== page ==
Veterinary Tui-na By HolisticalVets
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What is veterinary Tui-na?
Tui-na is a type of medical therapy and complete bodywork system found in TCVM (Traditional Chinese Veterinary Medicine) that has been around for thousands of years.
It involves a mixture of acupressure, chiropractic, and muscle manipulation techniques and it stands out from other bodywork systems because it is based on actual pattern diagnoses and treatment is determined by the diagnosis made.
Tui-na can be used together with acupuncture, food therapy, and herbal therapy and it can also be used alone. It’s also the perfect substitute for acupuncture for pets that aren’t big fans of needles!
Another perk? Some techniques can be taught to you, so you can perform Tui-na on your pet in between appointments!
Is Tui-na safe?
When performed by a veterinarian that’s specially trained in veterinary Tui-na and the necessary precautions are taken (for example, not stimulating points that may negatively affect a pregnancy), Tui-na is usually very safe and can be used on many different kinds of species and across different ages, from pediatric to geriatric. If needed, it can also be combined with conventional/Western medicine to help pets get the best of both worlds medically.
How is Tui-na different from conventional chiropractic techniques?
While chiropractic therapy focuses on local areas (usually the spine and limbs), Tui-na focuses on the whole body. Tui-na also has more than 200 different techniques, while chiropractic therapy is mostly focused on adjustment, stretching, and pinching.
Does Tui-na hurt?
Nope! Most pets will be so relaxed, they’ll fall asleep during treatment!
Image taken by @fishnegg (Instagram)
What can Tui-na be used for?
Tui-na can be effective for many disorders and problems, including (but not limited to):
- Musculoskeletal (e.g., arthritis, joint diseases, back pain, muscle soreness or spasms, sore feet, weakness, mobility problems, tendon/ligament injuries, etc.)
- Gastrointestinal (e.g., diarrhea, vomiting, constipation, nausea, ulcers, etc.)
- Neurological (e.g., IVDD, seizures, nerve paralysis, etc.)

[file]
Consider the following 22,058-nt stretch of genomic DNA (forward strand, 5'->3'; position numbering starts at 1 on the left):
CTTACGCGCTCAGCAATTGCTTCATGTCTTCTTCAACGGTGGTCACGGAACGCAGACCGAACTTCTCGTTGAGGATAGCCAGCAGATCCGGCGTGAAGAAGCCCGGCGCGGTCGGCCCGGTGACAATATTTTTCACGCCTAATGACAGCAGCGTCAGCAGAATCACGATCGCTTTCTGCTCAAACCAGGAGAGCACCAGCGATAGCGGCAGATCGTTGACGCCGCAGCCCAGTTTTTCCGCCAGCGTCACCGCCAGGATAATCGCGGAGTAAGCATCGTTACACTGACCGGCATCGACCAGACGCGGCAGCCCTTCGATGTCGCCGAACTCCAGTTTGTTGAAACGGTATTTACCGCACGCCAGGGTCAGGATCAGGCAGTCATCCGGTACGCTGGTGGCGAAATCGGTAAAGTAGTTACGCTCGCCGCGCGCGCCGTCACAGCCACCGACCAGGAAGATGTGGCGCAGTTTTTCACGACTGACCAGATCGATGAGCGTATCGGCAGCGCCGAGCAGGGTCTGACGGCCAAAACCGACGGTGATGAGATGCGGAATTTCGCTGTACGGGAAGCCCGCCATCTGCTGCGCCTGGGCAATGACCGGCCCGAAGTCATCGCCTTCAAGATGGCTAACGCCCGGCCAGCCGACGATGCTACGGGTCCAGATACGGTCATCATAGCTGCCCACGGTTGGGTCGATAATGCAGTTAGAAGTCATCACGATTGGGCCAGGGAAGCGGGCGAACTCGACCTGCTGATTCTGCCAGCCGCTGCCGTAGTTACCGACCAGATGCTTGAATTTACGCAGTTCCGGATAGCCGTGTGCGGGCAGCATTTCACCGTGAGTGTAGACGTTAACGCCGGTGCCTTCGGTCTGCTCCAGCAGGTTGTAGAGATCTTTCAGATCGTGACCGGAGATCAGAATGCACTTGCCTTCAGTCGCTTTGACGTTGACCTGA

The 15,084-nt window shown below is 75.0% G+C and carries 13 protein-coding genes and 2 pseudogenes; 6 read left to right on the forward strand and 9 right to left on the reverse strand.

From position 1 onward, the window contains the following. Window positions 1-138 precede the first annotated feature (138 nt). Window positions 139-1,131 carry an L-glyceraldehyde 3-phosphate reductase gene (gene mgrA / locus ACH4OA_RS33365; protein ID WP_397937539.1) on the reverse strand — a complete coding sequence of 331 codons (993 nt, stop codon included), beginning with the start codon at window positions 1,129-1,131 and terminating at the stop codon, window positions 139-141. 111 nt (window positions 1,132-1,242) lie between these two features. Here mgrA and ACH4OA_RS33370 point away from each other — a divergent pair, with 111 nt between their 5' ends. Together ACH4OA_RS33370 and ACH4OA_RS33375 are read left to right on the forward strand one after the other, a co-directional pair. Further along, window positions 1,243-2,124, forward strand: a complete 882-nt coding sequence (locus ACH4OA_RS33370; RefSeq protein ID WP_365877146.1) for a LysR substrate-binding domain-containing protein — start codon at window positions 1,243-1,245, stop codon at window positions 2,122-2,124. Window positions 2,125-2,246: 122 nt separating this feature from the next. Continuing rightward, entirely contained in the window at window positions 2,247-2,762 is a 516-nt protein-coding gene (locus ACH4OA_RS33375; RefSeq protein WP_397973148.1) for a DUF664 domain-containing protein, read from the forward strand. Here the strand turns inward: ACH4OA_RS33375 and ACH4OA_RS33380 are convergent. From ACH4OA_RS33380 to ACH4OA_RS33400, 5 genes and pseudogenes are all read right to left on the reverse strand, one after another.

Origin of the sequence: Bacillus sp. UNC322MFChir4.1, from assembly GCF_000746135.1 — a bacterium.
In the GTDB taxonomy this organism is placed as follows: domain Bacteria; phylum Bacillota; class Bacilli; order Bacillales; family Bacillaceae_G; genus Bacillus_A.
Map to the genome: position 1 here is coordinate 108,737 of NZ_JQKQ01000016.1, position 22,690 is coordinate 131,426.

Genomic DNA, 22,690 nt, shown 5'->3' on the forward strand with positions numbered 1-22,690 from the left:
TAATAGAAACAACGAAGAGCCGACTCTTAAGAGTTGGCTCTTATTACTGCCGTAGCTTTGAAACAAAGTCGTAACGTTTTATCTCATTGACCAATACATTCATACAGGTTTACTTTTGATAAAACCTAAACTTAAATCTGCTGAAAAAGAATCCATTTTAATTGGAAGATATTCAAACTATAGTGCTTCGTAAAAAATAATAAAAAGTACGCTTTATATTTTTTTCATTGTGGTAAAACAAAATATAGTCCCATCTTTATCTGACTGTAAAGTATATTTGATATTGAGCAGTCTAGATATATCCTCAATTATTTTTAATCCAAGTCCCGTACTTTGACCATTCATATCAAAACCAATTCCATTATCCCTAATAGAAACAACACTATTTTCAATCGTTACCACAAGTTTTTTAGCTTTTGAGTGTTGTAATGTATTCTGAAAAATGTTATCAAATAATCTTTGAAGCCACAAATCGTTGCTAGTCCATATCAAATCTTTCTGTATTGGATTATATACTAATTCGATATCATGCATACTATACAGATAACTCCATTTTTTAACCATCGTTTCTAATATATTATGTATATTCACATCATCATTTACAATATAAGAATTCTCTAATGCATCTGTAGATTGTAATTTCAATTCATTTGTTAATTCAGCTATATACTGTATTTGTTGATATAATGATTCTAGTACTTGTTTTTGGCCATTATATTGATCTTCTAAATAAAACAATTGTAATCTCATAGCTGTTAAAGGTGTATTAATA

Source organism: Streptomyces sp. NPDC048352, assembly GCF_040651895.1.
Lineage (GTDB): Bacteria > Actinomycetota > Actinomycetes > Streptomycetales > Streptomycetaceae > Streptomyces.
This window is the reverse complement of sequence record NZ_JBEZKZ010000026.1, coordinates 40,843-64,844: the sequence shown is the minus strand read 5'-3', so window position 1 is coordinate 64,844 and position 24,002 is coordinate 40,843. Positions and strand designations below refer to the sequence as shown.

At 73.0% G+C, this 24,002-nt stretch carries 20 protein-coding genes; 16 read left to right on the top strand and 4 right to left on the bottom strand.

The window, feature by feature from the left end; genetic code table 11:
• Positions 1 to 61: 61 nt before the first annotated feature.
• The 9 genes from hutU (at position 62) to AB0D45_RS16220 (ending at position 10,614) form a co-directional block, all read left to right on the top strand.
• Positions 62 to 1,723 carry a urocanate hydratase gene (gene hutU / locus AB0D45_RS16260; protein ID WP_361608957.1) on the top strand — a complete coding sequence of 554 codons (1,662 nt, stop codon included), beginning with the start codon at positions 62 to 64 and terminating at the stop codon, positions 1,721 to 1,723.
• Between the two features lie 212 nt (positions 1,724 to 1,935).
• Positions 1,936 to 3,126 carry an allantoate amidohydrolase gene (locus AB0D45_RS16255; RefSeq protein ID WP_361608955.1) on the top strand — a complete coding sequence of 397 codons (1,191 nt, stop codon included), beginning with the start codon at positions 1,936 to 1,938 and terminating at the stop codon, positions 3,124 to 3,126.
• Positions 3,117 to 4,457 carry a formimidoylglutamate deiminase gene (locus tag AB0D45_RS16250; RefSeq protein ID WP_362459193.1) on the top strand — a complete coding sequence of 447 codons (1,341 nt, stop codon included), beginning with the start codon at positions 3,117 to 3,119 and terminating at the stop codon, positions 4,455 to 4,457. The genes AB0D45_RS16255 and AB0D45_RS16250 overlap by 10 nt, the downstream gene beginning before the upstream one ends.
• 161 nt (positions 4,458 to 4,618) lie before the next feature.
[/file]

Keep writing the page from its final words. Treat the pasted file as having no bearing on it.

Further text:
- Skin problems (e.g., ear infections, lick granulomas, allergies, inability to sweat, etc.)
- Respiratory (e.g., asthma, coughing, sneezing, heaves, etc.)
- Diseases affecting organs (e.g., kidney disease, incontinence, heart disease, hypo- or hyperthyroidism, liver disease, eye problems, Cushing’s disease, Addison’s disease, fertility problems, etc.)
- Behavioral problems (e.g., anxiety, stress, sleeping problems, etc.)
- Autoimmune diseases
- Cancer, quality of life, hospice care
- Slowing down of disease
- Preventative therapy
- Performance enhancement for competitions
- And so much more!
Are results guaranteed with Tui-na? If so, how soon can I expect improvement?
Often times, holistic medicine and treatments require more time and effort from everyone involved and since holistic medicine is not a quick fix, overnight resolution is uncommon. Most conditions need 4-6 treatments before the effectiveness of the treatment can be accurately assessed (even though it can be common for pet owners to notice an improvement after the first treatment).
While conventional/Western medicine may provide faster results, holistic medicine helps set the foundation and attempts to balance out the scales in hopes of improving health and providing a better quality of life. Regardless of the type of medicine used, whether holistic or conventional, every animal is unique and may or may not respond to treatment in different ways and just like with conventional/Western measures, there are no guarantees in medicine.
Holistic medicine can be helpful for a multitude of problems that may afflict pets (and secondarily, their owners). These problems are not just limited to diseases and illnesses affecting muscles, bones, and nerves, but also those that affect behavior, the skin and other organs, the immune system, and so much more.
While some conditions may be able to be resolved completely, other times (just like in Western medicine) there are afflictions that cannot be resolved (or if they can be, only partially). Often times, especially if the condition is chronic or at or near end-stage, the goal is to simply extend the pet’s quality of life and to slow down or possibly halt the progression of the disease/illness for as long as feasibly possible.